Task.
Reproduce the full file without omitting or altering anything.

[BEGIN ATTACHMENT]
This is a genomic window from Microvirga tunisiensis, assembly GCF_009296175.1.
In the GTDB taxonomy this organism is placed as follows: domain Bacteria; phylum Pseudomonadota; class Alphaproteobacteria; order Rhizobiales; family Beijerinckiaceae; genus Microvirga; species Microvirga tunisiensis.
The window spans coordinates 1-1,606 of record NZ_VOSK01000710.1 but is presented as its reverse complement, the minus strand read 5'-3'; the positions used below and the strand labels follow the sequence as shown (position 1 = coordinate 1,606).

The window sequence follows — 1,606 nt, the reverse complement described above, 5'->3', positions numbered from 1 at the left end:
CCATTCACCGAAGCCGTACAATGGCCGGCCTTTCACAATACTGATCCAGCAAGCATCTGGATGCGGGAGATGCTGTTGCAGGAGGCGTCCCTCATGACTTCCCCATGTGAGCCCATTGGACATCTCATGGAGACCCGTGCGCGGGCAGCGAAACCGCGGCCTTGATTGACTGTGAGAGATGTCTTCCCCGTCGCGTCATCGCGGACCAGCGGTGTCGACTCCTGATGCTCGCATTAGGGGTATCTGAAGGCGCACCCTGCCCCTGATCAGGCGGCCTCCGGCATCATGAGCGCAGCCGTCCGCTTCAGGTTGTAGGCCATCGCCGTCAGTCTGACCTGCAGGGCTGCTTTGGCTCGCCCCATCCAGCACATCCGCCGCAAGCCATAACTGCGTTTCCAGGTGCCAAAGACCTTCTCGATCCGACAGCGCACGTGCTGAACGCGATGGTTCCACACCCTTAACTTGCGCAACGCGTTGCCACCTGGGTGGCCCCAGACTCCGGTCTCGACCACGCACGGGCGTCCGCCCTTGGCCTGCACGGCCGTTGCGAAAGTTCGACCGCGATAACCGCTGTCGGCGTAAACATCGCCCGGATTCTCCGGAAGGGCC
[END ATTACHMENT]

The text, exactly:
This is a genomic window from Microvirga tunisiensis, assembly GCF_009296175.1.
In the GTDB taxonomy this organism is placed as follows: domain Bacteria; phylum Pseudomonadota; class Alphaproteobacteria; order Rhizobiales; family Beijerinckiaceae; genus Microvirga; species Microvirga tunisiensis.
The window spans coordinates 1-1,606 of record NZ_VOSK01000710.1 but is presented as its reverse complement, the minus strand read 5'-3'; the positions used below and the strand labels follow the sequence as shown (position 1 = coordinate 1,606).

The window sequence follows — 1,606 nt, the reverse complement described above, 5'->3', positions numbered from 1 at the left end:
CCATTCACCGAAGCCGTACAATGGCCGGCCTTTCACAATACTGATCCAGCAAGCATCTGGATGCGGGAGATGCTGTTGCAGGAGGCGTCCCTCATGACTTCCCCATGTGAGCCCATTGGACATCTCATGGAGACCCGTGCGCGGGCAGCGAAACCGCGGCCTTGATTGACTGTGAGAGATGTCTTCCCCGTCGCGTCATCGCGGACCAGCGGTGTCGACTCCTGATGCTCGCATTAGGGGTATCTGAAGGCGCACCCTGCCCCTGATCAGGCGGCCTCCGGCATCATGAGCGCAGCCGTCCGCTTCAGGTTGTAGGCCATCGCCGTCAGTCTGACCTGCAGGGCTGCTTTGGCTCGCCCCATCCAGCACATCCGCCGCAAGCCATAACTGCGTTTCCAGGTGCCAAAGACCTTCTCGATCCGACAGCGCACGTGCTGAACGCGATGGTTCCACACCCTTAACTTGCGCAACGCGTTGCCACCTGGGTGGCCCCAGACTCCGGTCTCGACCACGCACGGGCGTCCGCCCTTGGCCTGCACGGCCGTTGCGAAAGTTCGACCGCGATAACCGCTGTCGGCGTAAACATCGCCCGGATTCTCCGGAAGGGCC